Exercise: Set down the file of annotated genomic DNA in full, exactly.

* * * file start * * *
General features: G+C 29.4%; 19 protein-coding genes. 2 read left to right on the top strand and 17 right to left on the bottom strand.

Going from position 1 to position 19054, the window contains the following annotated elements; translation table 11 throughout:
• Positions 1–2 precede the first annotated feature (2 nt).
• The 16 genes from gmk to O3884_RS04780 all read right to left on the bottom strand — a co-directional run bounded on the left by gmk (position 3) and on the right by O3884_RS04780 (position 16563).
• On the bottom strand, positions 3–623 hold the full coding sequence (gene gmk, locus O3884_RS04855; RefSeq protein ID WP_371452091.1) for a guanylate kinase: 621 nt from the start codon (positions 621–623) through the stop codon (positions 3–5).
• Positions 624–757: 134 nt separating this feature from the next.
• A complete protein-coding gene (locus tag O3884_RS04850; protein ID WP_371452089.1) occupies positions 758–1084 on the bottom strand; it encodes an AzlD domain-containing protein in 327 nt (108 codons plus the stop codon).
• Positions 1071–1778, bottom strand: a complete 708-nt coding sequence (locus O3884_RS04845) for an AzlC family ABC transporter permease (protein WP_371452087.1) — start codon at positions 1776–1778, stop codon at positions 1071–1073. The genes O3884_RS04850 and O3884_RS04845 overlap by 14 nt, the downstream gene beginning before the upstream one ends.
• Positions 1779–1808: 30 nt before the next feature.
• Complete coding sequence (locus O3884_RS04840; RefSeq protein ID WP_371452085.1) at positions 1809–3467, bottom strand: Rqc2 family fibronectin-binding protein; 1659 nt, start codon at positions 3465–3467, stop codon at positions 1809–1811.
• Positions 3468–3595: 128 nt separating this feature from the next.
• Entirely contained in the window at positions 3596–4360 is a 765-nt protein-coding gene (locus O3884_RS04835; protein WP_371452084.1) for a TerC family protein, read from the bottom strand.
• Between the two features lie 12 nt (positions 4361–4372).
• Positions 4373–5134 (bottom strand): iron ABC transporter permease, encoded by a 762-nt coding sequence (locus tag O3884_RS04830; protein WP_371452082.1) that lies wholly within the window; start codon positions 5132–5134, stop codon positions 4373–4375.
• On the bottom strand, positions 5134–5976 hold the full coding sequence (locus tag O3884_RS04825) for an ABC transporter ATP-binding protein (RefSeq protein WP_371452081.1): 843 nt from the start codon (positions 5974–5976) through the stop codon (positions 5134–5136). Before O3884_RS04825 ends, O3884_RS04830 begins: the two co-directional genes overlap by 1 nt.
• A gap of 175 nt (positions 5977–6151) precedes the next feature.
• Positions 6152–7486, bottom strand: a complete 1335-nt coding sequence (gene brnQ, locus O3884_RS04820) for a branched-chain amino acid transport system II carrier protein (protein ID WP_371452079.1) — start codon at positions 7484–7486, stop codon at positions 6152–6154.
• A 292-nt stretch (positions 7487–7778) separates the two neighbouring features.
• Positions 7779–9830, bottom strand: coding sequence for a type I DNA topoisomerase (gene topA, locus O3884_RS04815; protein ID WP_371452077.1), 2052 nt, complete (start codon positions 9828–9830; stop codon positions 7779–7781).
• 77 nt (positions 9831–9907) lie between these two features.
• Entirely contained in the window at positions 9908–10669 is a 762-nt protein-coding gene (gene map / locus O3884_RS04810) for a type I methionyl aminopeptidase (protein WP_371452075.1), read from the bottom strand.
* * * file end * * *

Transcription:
General features: G+C 29.4%; 19 protein-coding genes. 2 read left to right on the top strand and 17 right to left on the bottom strand.

Going from position 1 to position 19054, the window contains the following annotated elements; translation table 11 throughout:
• Positions 1–2 precede the first annotated feature (2 nt).
• The 16 genes from gmk to O3884_RS04780 all read right to left on the bottom strand — a co-directional run bounded on the left by gmk (position 3) and on the right by O3884_RS04780 (position 16563).
• On the bottom strand, positions 3–623 hold the full coding sequence (gene gmk, locus O3884_RS04855; RefSeq protein ID WP_371452091.1) for a guanylate kinase: 621 nt from the start codon (positions 621–623) through the stop codon (positions 3–5).
• Positions 624–757: 134 nt separating this feature from the next.
• A complete protein-coding gene (locus tag O3884_RS04850; protein ID WP_371452089.1) occupies positions 758–1084 on the bottom strand; it encodes an AzlD domain-containing protein in 327 nt (108 codons plus the stop codon).
• Positions 1071–1778, bottom strand: a complete 708-nt coding sequence (locus O3884_RS04845) for an AzlC family ABC transporter permease (protein WP_371452087.1) — start codon at positions 1776–1778, stop codon at positions 1071–1073. The genes O3884_RS04850 and O3884_RS04845 overlap by 14 nt, the downstream gene beginning before the upstream one ends.
• Positions 1779–1808: 30 nt before the next feature.
• Complete coding sequence (locus O3884_RS04840; RefSeq protein ID WP_371452085.1) at positions 1809–3467, bottom strand: Rqc2 family fibronectin-binding protein; 1659 nt, start codon at positions 3465–3467, stop codon at positions 1809–1811.
• Positions 3468–3595: 128 nt separating this feature from the next.
• Entirely contained in the window at positions 3596–4360 is a 765-nt protein-coding gene (locus O3884_RS04835; protein WP_371452084.1) for a TerC family protein, read from the bottom strand.
• Between the two features lie 12 nt (positions 4361–4372).
• Positions 4373–5134 (bottom strand): iron ABC transporter permease, encoded by a 762-nt coding sequence (locus tag O3884_RS04830; protein WP_371452082.1) that lies wholly within the window; start codon positions 5132–5134, stop codon positions 4373–4375.
• On the bottom strand, positions 5134–5976 hold the full coding sequence (locus tag O3884_RS04825) for an ABC transporter ATP-binding protein (RefSeq protein WP_371452081.1): 843 nt from the start codon (positions 5974–5976) through the stop codon (positions 5134–5136). Before O3884_RS04825 ends, O3884_RS04830 begins: the two co-directional genes overlap by 1 nt.
• A gap of 175 nt (positions 5977–6151) precedes the next feature.
• Positions 6152–7486, bottom strand: a complete 1335-nt coding sequence (gene brnQ, locus O3884_RS04820) for a branched-chain amino acid transport system II carrier protein (protein ID WP_371452079.1) — start codon at positions 7484–7486, stop codon at positions 6152–6154.
• A 292-nt stretch (positions 7487–7778) separates the two neighbouring features.
• Positions 7779–9830, bottom strand: coding sequence for a type I DNA topoisomerase (gene topA, locus O3884_RS04815; protein ID WP_371452077.1), 2052 nt, complete (start codon positions 9828–9830; stop codon positions 7779–7781).
• 77 nt (positions 9831–9907) lie between these two features.
• Entirely contained in the window at positions 9908–10669 is a 762-nt protein-coding gene (gene map / locus O3884_RS04810) for a type I methionyl aminopeptidase (protein WP_371452075.1), read from the bottom strand.